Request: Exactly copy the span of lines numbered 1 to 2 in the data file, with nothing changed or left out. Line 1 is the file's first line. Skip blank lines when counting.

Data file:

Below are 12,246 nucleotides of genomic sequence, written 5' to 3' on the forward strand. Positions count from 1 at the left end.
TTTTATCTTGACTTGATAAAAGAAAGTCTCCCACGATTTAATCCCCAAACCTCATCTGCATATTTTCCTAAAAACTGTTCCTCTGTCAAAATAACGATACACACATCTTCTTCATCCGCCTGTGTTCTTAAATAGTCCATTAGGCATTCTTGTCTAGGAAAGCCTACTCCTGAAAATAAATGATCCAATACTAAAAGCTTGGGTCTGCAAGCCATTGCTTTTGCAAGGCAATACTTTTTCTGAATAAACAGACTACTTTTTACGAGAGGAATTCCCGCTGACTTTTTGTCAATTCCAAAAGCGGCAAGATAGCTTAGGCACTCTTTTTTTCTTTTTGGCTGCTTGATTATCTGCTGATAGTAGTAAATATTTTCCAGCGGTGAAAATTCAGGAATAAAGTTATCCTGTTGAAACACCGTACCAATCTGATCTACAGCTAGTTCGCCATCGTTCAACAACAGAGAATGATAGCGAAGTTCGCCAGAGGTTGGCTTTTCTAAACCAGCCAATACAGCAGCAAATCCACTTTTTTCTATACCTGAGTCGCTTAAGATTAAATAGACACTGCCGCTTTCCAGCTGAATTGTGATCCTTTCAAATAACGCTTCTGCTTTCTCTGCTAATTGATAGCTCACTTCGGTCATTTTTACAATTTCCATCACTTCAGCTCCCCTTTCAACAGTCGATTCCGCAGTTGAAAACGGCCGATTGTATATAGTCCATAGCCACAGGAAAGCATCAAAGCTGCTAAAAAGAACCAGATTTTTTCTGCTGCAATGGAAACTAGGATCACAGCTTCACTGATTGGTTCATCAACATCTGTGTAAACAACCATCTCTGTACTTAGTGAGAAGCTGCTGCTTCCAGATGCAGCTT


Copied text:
Below are 12,246 nucleotides of genomic sequence, written 5' to 3' on the forward strand. Positions count from 1 at the left end.
TTTTATCTTGACTTGATAAAAGAAAGTCTCCCACGATTTAATCCCCAAACCTCATCTGCATATTTTCCTAAAAACTGTTCCTCTGTCAAAATAACGATACACACATCTTCTTCATCCGCCTGTGTTCTTAAATAGTCCATTAGGCATTCTTGTCTAGGAAAGCCTACTCCTGAAAATAAATGATCCAATACTAAAAGCTTGGGTCTGCAAGCCATTGCTTTTGCAAGGCAATACTTTTTCTGAATAAACAGACTACTTTTTACGAGAGGAATTCCCGCTGACTTTTTGTCAATTCCAAAAGCGGCAAGATAGCTTAGGCACTCTTTTTTTCTTTTTGGCTGCTTGATTATCTGCTGATAGTAGTAAATATTTTCCAGCGGTGAAAATTCAGGAATAAAGTTATCCTGTTGAAACACCGTACCAATCTGATCTACAGCTAGTTCGCCATCGTTCAACAACAGAGAATGATAGCGAAGTTCGCCAGAGGTTGGCTTTTCTAAACCAGCCAATACAGCAGCAAATCCACTTTTTTCTATACCTGAGTCGCTTAAGATTAAATAGACACTGCCGCTTTCCAGCTGAATTGTGATCCTTTCAAATAACGCTTCTGCTTTCTCTGCTAATTGATAGCTCACTTCGGTCATTTTTACAATTTCCATCACTTCAGCTCCCCTTTCAACAGTCGATTCCGCAGTTGAAAACGGCCGATTGTATATAGTCCATAGCCACAGGAAAGCATCAAAGCTGCTAAAAAGAACCAGATTTTTTCTGCTGCAATGGAAACTAGGATCACAGCTTCACTGATTGGTTCATCAACATCTGTGTAAACAACCATCTCTGTACTTAGTGAGAAGCTGCTGCTTCCAGATGCAGCTT